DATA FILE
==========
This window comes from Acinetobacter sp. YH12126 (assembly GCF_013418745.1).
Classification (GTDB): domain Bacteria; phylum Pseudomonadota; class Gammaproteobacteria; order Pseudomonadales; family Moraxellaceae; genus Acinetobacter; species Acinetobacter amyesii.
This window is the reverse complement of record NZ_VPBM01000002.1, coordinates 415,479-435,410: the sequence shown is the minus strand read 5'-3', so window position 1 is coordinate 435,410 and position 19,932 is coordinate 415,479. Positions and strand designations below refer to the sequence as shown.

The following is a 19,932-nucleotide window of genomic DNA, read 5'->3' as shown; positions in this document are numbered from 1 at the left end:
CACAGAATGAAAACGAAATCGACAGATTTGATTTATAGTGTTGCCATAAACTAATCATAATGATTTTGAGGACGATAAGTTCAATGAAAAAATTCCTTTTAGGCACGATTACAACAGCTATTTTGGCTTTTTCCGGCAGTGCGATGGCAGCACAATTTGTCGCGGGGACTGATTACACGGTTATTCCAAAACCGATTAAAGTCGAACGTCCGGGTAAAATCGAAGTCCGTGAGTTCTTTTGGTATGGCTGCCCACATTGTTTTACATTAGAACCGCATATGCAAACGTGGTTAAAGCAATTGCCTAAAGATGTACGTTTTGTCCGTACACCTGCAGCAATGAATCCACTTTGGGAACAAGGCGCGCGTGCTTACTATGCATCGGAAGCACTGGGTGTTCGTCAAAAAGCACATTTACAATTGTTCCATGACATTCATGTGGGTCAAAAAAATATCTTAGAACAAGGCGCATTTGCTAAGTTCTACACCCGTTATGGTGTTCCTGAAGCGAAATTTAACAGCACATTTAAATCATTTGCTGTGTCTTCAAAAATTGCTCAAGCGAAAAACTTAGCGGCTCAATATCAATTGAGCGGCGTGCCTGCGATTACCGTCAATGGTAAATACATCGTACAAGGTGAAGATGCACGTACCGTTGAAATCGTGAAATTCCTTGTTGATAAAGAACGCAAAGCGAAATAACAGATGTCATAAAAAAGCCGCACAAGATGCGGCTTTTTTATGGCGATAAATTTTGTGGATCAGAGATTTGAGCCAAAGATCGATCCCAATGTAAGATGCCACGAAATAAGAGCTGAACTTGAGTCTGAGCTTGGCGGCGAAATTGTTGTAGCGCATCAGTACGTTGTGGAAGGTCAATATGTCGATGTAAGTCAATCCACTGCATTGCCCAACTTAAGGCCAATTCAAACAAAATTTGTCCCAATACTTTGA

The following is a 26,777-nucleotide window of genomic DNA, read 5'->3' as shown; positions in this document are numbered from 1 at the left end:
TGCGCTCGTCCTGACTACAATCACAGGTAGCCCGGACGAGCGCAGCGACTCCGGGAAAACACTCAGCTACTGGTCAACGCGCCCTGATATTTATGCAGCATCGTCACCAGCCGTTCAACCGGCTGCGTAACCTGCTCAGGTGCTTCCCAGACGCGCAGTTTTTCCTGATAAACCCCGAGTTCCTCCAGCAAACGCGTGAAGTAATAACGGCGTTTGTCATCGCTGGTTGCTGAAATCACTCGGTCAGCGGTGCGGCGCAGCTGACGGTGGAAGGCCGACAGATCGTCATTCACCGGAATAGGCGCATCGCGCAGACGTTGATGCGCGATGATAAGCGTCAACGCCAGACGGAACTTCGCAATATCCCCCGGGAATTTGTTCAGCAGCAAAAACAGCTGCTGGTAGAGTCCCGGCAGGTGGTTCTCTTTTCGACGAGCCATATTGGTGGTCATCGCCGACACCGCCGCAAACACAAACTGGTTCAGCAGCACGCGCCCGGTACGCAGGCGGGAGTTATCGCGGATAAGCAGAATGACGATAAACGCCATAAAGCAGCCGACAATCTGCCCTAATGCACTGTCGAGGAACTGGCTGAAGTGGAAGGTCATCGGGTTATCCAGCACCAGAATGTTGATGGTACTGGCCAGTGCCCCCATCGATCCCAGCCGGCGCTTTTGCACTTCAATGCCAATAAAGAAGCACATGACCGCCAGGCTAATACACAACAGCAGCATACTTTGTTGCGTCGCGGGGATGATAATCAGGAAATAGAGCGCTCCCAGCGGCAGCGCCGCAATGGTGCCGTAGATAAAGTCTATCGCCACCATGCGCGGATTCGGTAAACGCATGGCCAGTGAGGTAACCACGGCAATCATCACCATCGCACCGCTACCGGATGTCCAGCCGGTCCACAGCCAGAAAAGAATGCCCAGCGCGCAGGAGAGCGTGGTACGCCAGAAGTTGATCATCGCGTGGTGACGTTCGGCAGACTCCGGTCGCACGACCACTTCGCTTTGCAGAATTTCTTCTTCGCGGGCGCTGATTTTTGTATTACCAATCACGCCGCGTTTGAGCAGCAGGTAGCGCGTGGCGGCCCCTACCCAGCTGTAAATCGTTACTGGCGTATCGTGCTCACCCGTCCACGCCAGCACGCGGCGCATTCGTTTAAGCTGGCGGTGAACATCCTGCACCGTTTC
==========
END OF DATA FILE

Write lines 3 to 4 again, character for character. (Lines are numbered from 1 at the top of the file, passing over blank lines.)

This window is the reverse complement of record NZ_VPBM01000002.1, coordinates 415,479-435,410: the sequence shown is the minus strand read 5'-3', so window position 1 is coordinate 435,410 and position 19,932 is coordinate 415,479. Positions and strand designations below refer to the sequence as shown.

The following is a 19,932-nucleotide window of genomic DNA, read 5'->3' as shown; positions in this document are numbered from 1 at the left end: